Call it an orbiting Edward Scissorhands. Although Dextre’s first major robotic work on the International Space Station this month was delayed due to a snagged truss, both the Canadian Space Agency and NASA anticipate it will replace spacewalkers for minor outside tasks during and after the station’s construction.
Launched in 2008 aboard STS-123, the Canadian robotic hand – built by MacDonald, Dettwiler and Associates in Brampton, Ont. – was initially designed for astronauts to operate from inside the station.
If a payload required heavy lifting, or a task was simple enough to program robotically, the idea was for astronauts to do the work on the station using the three-ton robot rather than suit up and take on the risk themselves.
However, the hand was barely installed on the station when NASA took a harder look at crew workload and asked the CSA if they could reprogram the robot to accept tasks from Mission Control.
The two agencies have worked together for two years to fix up the software, and one last milestone looms before Dextre will be ready to work on the station: swapping out an ailing Remote Power Control Module from one part of the station and replacing it with another.
However, an initial test July 20 revealed that it would take more force than anticipated to pull out the nine-pound unit because of a faulty spring in the module. NASA is currently testing the module to make sure it can withstand the estimated 34 pounds of force Dextre will need to apply to pull it out, pushing the first checkout test into at least September.
On the Canadian Space Agency’s website, a tongue-in-cheek biography cheerfully calls Dextre both a guinea pig and a handyman.
Dextre’s chief pet peeve is “Waiting for Mission Control to say, ‘Dextre, we have a problem…’, and its chief goal is supposed to be “Arm wrestle with a spacewalking astronaut! (Just kidding!)”
More seriously, the CSA says it hopes Dextre will be a model for future space robots.
“Dextre in general represents sort of the ability of Canada to produce robotics and to do space robotics, and this mission in particular is sort of the culmination of many years of hard work for the whole team and everyone involved,” said Leslie Sponder, an operations engineer and mission planner.
Dextre is almost as tall as it is wide, with two arms stretching the system out to 3.35 metres long. Much like the Canadarm and Canadarm2, which are also maintained by MDA, these arms have joints that can rotate or roll to get a grip on payloads. But what sets Dextre apart is what’s at the end of those arms. The Canadarms are limited in what kind of payloads they can grab because the end of those arms end in “end effectors”, a modified ring that can only spin onto a piece of space hardware that has a matching ring on its end.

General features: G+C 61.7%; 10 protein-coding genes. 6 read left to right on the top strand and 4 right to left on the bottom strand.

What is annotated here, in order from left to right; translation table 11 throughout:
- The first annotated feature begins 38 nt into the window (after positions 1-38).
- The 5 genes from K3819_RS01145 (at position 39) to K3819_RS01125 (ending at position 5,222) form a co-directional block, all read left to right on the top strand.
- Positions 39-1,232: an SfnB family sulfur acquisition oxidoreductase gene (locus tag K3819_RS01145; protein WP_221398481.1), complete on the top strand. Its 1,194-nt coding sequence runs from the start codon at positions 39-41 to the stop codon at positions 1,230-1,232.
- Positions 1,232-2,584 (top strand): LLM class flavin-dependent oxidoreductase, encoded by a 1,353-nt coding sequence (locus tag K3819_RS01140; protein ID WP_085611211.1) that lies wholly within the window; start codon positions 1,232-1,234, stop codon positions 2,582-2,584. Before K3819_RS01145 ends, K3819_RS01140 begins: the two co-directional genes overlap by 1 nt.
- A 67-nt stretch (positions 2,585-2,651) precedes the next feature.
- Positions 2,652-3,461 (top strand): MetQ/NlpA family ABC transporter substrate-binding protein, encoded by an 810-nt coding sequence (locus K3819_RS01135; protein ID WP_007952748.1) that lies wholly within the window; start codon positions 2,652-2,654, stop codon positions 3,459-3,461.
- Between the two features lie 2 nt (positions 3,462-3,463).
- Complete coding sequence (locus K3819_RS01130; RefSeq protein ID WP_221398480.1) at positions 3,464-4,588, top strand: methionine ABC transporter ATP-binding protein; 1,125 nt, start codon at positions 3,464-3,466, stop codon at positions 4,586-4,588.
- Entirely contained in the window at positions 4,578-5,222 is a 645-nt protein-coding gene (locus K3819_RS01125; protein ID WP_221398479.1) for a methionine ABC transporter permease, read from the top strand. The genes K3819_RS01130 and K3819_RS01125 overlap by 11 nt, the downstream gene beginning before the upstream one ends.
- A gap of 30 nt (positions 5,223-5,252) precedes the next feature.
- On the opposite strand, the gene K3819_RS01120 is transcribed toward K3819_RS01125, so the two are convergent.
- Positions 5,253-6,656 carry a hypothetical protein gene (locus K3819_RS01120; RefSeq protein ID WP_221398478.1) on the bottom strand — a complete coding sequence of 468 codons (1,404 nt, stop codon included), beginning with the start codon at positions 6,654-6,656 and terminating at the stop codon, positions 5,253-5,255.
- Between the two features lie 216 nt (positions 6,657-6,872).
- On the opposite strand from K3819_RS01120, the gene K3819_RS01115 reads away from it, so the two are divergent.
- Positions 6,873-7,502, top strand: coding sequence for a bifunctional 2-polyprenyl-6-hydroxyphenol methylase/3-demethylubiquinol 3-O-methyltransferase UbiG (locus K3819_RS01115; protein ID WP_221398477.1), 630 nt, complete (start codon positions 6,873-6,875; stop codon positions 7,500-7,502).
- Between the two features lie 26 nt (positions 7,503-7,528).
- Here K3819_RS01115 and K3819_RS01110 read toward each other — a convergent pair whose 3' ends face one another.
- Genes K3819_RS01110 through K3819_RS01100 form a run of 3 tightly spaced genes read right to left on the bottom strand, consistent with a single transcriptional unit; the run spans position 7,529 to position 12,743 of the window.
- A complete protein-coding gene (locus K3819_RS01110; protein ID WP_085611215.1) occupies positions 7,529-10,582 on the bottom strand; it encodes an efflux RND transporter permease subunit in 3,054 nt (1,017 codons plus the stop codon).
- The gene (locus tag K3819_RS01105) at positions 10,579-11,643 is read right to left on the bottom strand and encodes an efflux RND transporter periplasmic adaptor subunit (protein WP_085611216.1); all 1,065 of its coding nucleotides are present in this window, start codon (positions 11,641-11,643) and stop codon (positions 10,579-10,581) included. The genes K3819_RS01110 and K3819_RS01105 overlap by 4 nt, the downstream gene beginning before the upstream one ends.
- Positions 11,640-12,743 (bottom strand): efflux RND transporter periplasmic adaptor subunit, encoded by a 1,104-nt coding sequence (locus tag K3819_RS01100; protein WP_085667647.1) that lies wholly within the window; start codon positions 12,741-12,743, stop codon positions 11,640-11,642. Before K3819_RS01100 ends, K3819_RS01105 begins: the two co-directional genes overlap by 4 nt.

By contrast, Dextre has grippers on each of its hands. It can turn bolts and move a camera close up to where it’s working.
The hands are also equipped with sensors so astronauts or mission controllers can sense how hard or soft Dextre’s touch is, which lets it manipulate sensitive hardware that could be damaged by a more brute-force approach.
Compared with the Canadarms, which can move school-bus sized stuff, Dextre is limited to payloads about the size of a phone booth. Where it will be more useful is in moving and manipulating smaller items; the design constraints say it can handle something as small as a phone book.
Once Dextre is able to pull its weight on the station, the CSA is looking ahead to the first major maneuver involving Canadarm2, the mobile base the arm rests on, and Dextre.
Slated for January 2011, the Japanese HTV-2 cargo spacecraft will make a supply run to ISS. Once it arrives, a robotic ballet dance will ensure between the Canadian instruments.
Canadarm2 will first snag HTV-2 and take out a hardware rack – called the Exposed Pallet – to hand over to a Japanese robotic arm aboard ISS on the Kibo module. Next, the arm will be moved over to its mobile base to move Dextre to the pallet. Dextre will take out two payloads from the rack, then hitch a ride on Canadarm2 to the opposite side of the station to install them.
When the installation is complete, Canadarm2 will drop Dextre off in the middle of the station and move back towards the Kibo module, where it will pick up the empty rack and stow it on HTV-2.
Around 40 days after HTV-2 arrives at the station, Canadarm2 will release it. Both the Japanese spacecraft and the rack will take a controlled plunge into Earth’s atmosphere, burning up upon re-entry.
As for what the robot will do next, a lot of that will have to be determined on the fly. “With Dextre and the maintenance of the space station, we don’t really know what the next problem is going to be,” said Ken Podwalski, manager of Dextre’s mission operations, in another CSA video interview.
“So it requires us to be ready at a much larger level, a much broader scope of readiness, and I think that’s going to be a very unique challenge for anybody that’s participated in this program. As much as engineers would look at a problem and want to know how they have to be prepared, we don’t have that luxury.”